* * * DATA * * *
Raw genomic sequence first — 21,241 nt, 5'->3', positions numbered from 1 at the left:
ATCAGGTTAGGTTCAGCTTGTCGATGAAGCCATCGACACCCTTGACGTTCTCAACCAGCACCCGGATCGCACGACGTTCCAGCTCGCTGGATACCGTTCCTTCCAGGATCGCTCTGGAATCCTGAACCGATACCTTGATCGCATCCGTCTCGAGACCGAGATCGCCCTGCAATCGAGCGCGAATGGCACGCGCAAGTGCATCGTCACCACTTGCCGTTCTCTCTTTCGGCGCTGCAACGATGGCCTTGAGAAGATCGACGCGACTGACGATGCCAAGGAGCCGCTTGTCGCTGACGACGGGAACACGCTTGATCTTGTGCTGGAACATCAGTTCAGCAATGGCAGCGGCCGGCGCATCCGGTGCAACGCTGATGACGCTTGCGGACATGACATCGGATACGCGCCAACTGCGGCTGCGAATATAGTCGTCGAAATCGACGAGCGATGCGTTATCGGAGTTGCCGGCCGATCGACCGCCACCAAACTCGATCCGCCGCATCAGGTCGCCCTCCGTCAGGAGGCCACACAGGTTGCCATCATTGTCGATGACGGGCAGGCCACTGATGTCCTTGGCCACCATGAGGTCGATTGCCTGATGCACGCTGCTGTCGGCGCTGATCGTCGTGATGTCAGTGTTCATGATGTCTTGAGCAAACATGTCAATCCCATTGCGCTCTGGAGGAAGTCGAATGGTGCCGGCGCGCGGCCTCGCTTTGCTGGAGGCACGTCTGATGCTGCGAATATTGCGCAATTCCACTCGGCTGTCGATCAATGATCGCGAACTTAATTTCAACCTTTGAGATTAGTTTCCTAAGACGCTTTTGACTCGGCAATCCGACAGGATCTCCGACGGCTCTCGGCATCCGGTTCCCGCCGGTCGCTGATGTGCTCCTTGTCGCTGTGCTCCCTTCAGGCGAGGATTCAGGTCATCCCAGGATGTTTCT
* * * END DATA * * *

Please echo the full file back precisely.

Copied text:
Raw genomic sequence first — 21,241 nt, 5'->3', positions numbered from 1 at the left:
ATCAGGTTAGGTTCAGCTTGTCGATGAAGCCATCGACACCCTTGACGTTCTCAACCAGCACCCGGATCGCACGACGTTCCAGCTCGCTGGATACCGTTCCTTCCAGGATCGCTCTGGAATCCTGAACCGATACCTTGATCGCATCCGTCTCGAGACCGAGATCGCCCTGCAATCGAGCGCGAATGGCACGCGCAAGTGCATCGTCACCACTTGCCGTTCTCTCTTTCGGCGCTGCAACGATGGCCTTGAGAAGATCGACGCGACTGACGATGCCAAGGAGCCGCTTGTCGCTGACGACGGGAACACGCTTGATCTTGTGCTGGAACATCAGTTCAGCAATGGCAGCGGCCGGCGCATCCGGTGCAACGCTGATGACGCTTGCGGACATGACATCGGATACGCGCCAACTGCGGCTGCGAATATAGTCGTCGAAATCGACGAGCGATGCGTTATCGGAGTTGCCGGCCGATCGACCGCCACCAAACTCGATCCGCCGCATCAGGTCGCCCTCCGTCAGGAGGCCACACAGGTTGCCATCATTGTCGATGACGGGCAGGCCACTGATGTCCTTGGCCACCATGAGGTCGATTGCCTGATGCACGCTGCTGTCGGCGCTGATCGTCGTGATGTCAGTGTTCATGATGTCTTGAGCAAACATGTCAATCCCATTGCGCTCTGGAGGAAGTCGAATGGTGCCGGCGCGCGGCCTCGCTTTGCTGGAGGCACGTCTGATGCTGCGAATATTGCGCAATTCCACTCGGCTGTCGATCAATGATCGCGAACTTAATTTCAACCTTTGAGATTAGTTTCCTAAGACGCTTTTGACTCGGCAATCCGACAGGATCTCCGACGGCTCTCGGCATCCGGTTCCCGCCGGTCGCTGATGTGCTCCTTGTCGCTGTGCTCCCTTCAGGCGAGGATTCAGGTCATCCCAGGATGTTTCT